A question many “for sale by owner” sellers ask is “how can I determine if a potential buyer can afford to buy my home?” In the real estate industry, this is known as “prequalification” of a buyer. You may think that this is a complex process, but it is actually quite simple and only involves a bit of math. Before getting started with the math, there are a few terms you need to understand. The first is PITI, which is just an abbreviation for “principal, interest, taxes, and insurance. This figure represents the MONTHLY cost of the mortgage principal and interest payment plus the monthly cost of property taxes and insurance. The second term is “RATIO.” The ratio is a number that most banks use as an indicator of how much buyers’ monthly GROSS income they could spend on PITI. Still with me? banks use a 28% ratio without taking into account any other debt. (credit cards, car payments, etc.). This ratio is sometimes called an “initial ratio.” When other monthly debts are taken into account, it is considered An acceptable ratio of 36-40% This is known as the “back-end ratio”.

Now for the formulas:

The front-end index is calculated simply by dividing PITI by monthly gross income. The backend index is calculated by dividing PITI + DEBT by the monthly gross income.

Let’s see the formula in action:

Fred wants to buy your house. Fred earns \$ 50,000.00 per year. We need to know Fred’s gross MONTHLY income, so we divide \$ 50,000.00 by 12 and we get \$ 4,166.66. If we know that Fred can safely pay 28% of this figure, we multiply \$ 4,166.66 X .28 to get \$ 1,166.66. That is all! Now we know how much Fred can pay per month for PITI.

At this point we have half the information we need to determine whether Fred can buy our house or not. Next, we need to know how much PITI’s payment will be for our house.

We need four pieces of information to determine PITI:

1) Sales price (our example is 100,000.00)

We subtract the down payment from the sale price to determine how much Fred needs to borrow. This result brings us to another term that you might come across. Loan-to-value or LTV ratio. For example: \$ 100,000 sale price and 5% down payment = 95% LTV ration. In other words, the loan is 95% of the property’s value.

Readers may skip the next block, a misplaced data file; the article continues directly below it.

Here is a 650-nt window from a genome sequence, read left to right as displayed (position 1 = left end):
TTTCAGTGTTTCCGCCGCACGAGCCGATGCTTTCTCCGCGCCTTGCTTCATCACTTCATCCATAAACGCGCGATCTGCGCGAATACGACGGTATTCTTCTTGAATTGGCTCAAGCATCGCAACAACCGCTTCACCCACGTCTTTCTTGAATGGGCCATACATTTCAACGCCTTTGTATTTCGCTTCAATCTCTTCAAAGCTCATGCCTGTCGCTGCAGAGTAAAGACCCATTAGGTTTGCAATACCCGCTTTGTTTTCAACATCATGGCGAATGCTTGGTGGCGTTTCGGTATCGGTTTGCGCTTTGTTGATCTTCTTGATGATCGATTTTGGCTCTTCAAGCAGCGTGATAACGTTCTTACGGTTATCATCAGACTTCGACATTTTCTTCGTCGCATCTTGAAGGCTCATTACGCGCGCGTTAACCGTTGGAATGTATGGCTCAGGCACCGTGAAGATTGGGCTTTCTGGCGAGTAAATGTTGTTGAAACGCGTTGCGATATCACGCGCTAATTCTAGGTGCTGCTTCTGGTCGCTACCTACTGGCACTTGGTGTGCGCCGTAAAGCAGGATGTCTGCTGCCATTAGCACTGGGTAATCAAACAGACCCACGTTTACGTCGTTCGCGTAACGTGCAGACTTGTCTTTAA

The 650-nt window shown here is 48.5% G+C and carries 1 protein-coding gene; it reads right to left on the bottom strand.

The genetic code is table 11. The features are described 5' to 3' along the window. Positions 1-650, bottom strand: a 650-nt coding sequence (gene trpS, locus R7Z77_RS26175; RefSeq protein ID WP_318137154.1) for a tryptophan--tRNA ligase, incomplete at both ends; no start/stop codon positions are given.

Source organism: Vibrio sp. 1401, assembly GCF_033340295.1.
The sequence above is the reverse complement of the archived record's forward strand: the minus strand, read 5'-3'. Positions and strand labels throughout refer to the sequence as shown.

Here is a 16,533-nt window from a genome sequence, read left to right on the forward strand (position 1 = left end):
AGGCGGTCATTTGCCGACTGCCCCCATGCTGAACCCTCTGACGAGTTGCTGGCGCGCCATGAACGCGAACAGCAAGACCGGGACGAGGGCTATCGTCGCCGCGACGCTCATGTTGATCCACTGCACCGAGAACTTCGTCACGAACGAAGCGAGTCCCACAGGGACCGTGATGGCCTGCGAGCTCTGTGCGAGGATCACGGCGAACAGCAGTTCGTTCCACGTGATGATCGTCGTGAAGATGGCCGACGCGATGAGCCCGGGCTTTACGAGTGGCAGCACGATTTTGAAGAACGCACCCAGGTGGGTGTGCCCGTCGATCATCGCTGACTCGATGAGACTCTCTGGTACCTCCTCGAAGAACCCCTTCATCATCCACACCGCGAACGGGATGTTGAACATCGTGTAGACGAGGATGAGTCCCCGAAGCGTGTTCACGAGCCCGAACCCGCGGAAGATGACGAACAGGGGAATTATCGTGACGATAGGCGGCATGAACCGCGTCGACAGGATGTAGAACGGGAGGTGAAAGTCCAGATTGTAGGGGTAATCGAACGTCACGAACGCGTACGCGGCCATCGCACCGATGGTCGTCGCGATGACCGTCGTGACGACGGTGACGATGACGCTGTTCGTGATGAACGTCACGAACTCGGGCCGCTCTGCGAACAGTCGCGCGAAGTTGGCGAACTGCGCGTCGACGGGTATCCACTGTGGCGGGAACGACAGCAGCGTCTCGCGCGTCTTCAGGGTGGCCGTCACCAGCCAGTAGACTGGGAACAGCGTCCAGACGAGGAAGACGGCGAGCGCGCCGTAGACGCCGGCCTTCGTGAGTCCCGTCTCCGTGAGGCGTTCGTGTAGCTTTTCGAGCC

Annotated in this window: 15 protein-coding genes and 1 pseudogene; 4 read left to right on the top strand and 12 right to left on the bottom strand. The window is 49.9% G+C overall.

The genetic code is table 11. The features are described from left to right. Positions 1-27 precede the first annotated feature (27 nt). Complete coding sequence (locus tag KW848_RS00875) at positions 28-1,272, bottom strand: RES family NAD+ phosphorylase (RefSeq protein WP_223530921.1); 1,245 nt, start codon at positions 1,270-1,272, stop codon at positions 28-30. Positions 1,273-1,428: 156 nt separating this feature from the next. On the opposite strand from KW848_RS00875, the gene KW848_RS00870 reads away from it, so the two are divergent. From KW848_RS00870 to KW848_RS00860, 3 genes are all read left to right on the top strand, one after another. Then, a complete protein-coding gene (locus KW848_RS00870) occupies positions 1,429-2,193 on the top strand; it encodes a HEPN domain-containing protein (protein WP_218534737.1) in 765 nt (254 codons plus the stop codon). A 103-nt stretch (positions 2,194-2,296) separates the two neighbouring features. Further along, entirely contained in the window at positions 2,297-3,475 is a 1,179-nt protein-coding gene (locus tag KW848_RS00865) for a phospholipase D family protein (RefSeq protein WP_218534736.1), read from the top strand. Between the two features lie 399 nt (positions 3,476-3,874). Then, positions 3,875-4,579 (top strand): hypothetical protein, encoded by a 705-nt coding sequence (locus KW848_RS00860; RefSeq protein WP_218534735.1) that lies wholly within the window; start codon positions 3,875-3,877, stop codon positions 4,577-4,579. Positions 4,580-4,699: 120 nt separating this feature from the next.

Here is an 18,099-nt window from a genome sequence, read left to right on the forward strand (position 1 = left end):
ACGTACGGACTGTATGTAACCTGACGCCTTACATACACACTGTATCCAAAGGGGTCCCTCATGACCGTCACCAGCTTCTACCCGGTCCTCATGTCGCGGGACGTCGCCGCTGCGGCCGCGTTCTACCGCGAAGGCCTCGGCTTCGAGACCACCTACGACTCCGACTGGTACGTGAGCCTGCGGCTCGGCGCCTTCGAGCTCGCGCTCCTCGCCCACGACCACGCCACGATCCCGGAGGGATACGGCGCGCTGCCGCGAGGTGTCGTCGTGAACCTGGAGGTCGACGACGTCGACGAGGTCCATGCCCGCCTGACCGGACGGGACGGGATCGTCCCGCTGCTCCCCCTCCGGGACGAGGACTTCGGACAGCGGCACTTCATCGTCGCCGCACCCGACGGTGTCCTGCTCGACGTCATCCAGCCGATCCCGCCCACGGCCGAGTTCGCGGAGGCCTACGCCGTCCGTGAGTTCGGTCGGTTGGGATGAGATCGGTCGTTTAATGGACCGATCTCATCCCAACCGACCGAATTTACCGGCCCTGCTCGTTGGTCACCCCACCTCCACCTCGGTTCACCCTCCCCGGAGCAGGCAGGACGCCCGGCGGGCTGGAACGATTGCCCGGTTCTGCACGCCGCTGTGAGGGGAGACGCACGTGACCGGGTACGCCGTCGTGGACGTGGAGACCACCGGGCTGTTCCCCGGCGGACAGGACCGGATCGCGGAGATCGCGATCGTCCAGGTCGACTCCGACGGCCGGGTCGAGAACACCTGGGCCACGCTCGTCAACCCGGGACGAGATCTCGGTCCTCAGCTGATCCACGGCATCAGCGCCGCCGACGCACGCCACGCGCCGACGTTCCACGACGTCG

2) Amount of the mortgage (principal + interest).

The mortgage amount is generally the sale price minus the down payment. There are three factors to determine how much the payment portion will be (PI and interest). You need to know 1) loan amount; 2) interest rate; 3) Term of the loan in years. With these three figures, you can find a mortgage payment calculator almost anywhere on the Internet to calculate your mortgage payment, but remember that you still have to add the monthly part of the annual property taxes and the monthly part of the insurance against risks (property insurance). For our example, with a 5% down payment, Fred would need to borrow \$ 95,000.00. We will use an interest rate of 6% and a term of 30 years.

3) Annual taxes (our example is \$ 2,400.00) /12=\$200.00 per month

Divide the annual taxes by 12 to get the monthly portion of the property taxes.

4) Annual risk insurance (our example is \$ 600.00) /12=\$50.00 per month

Divide the annual hazard insurance by 12 to get the monthly portion of the homeowners insurance.

Now, let’s put it all together. A \$ 95,000 6% mortgage for 30 years would produce a monthly PI

Putting it all together

From our previous calculations we know that our buyer Fred can pay PITI up to \$ 1,166.66 per month. We know that the PITI needed to buy our house is \$ 819.57. With this information we now know that Fred DOES qualify to buy our home!

Of course, there are other requirements to qualify for a loan, including a good credit rating and a job with at least two consecutive years of employment. More on that is our next issue.